23o5studio has designed a three-storey red home and yoga suite in Vietnam, with geometric cutouts that take cues from the country’s traditional housing and architectural forms.
Located in Ho Chi Minh City, the studio looked to the traditional architectural forms of village housing to inform the design of Red Cave, a private residence dedicated to fitness and wellness.
The form of the structure mimics the typical profile of a detached home – a largely rectangular form with a pitched roof.
The exterior walls, roof and windows of Red Cave feature a completely flush finish that allows all of these surfaces to merge into one.
The front of the home is marked by a trapezoid-shaped windowless volume, host to a plant-filled terrace on its roof that is cut into the main volume of the home.
Where not windowless, rectangular, square and circular windows of different sizes cover the adjoining walls of the red-hued exterior across its three storeys.
On the ground level and surrounded by a moat of water, a series of pillars encircle an open-plan, indoor-outdoor area that is dedicated to fitness and exercise while supporting the rest of the structure above.
“The space is built with a specific function but can be used for many different functions, a frame of scene neutral, activated by the user,” said the studio. “Mirrors increase the stimulation of activities and exercise in an endless, a continuous, fluid manner.”
Geometric openings in the walls, and concrete stepping-stone-like platforms inserted into the ground floor’s shallow moat, hint at Red Cave’s geometric theme.
A yoga suite occupies the first floor within the windowless volume. Light is instead funnelled in via a large skylight, illuminating the space while retaining privacy.
“We focused more on harnessing the light at the main seat, a terrazzo circle-slab, surrounded by the structurally sloped roof, creating a dark space to absorb the focused light,” said 23o5studio.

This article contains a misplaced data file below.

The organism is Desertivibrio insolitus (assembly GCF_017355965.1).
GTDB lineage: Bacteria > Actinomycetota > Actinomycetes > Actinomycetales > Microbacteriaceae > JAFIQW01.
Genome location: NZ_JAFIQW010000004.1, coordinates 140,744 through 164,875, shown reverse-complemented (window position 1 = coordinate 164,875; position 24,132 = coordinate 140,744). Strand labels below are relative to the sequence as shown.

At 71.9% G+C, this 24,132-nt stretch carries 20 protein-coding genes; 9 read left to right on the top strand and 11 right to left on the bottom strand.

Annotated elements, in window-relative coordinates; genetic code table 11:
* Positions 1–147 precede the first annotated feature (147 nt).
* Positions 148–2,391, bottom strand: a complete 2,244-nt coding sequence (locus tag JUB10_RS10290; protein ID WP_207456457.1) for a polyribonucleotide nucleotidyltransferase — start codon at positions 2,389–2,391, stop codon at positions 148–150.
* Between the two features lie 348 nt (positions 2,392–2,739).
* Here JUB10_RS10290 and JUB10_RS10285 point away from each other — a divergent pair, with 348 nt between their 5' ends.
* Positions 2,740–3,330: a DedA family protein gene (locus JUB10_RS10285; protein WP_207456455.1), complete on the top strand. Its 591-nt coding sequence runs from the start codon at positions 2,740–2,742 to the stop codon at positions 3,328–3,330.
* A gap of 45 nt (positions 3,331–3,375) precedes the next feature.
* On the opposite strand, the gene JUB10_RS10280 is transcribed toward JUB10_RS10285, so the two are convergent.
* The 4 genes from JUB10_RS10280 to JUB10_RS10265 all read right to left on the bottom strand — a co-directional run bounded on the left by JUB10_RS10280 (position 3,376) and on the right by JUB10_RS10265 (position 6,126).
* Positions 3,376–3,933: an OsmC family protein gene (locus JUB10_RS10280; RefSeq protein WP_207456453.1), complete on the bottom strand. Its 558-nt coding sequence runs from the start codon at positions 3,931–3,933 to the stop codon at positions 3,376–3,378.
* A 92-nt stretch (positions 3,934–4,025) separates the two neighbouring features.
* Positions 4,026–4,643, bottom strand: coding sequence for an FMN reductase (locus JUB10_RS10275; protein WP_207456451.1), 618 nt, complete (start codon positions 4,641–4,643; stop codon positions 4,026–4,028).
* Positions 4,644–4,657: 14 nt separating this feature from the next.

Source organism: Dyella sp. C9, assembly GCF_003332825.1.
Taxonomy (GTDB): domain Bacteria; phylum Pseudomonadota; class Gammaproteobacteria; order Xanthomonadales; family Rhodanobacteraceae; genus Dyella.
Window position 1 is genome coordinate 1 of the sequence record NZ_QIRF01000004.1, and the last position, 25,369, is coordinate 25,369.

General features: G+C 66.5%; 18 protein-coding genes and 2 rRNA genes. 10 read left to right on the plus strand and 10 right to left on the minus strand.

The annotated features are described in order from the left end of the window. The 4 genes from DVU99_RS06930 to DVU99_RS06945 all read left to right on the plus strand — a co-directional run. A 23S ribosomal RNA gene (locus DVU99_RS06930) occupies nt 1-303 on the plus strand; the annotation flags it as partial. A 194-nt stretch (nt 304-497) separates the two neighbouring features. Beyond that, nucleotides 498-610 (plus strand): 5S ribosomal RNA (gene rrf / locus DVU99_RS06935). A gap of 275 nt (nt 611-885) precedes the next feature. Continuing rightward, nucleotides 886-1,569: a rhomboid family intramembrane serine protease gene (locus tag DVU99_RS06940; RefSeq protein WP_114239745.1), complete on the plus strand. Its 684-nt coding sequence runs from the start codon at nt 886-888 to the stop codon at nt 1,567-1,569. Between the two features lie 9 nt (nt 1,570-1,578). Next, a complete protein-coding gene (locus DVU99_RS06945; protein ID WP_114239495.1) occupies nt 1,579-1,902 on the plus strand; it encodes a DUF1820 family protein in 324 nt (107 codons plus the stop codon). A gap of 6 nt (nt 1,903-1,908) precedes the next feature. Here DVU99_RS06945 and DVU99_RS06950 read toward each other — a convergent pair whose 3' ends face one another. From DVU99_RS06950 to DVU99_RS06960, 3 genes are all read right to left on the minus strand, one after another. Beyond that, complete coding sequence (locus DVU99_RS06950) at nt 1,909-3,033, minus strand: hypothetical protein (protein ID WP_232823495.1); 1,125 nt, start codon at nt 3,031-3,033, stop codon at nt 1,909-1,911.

At the rear of the yoga suite, a large circular opening stretches across the back wall. It also cuts away part of the exterior wall above, forming a sheltered semi-circular balcony for the yoga and wellness area.
The second floor houses the living areas, which are centred around an angular glazed recess and the roof terrace.
Slicing into the pitched roof, the cut-out area is lined with floor-to-ceiling windows that look out to the terrace and beyond to the nearby Saigon River.
“The terrace [is] set up for the host’s enjoyment, and relaxation, where they can party, or relax after hours of practice with the other members.”
A mezzanine level, which is accessed via a ladder, forms the sleeping area. Meanwhile, an open-plan kitchen and seating area are organised around the angular glass walls.
23o5studio is a Vietnamese practice that works across residential architecture.
Elsewhere in Vietnam, Vo Trong Nghia Architects designed a five-storey home to represent the pottery and ceramic heritage of its location in Bat Trang, while ODDO Architects built a family residence on a backland plot that measures just four metres wide and six metres deep.
The photography is by Hiroyuki Oki.
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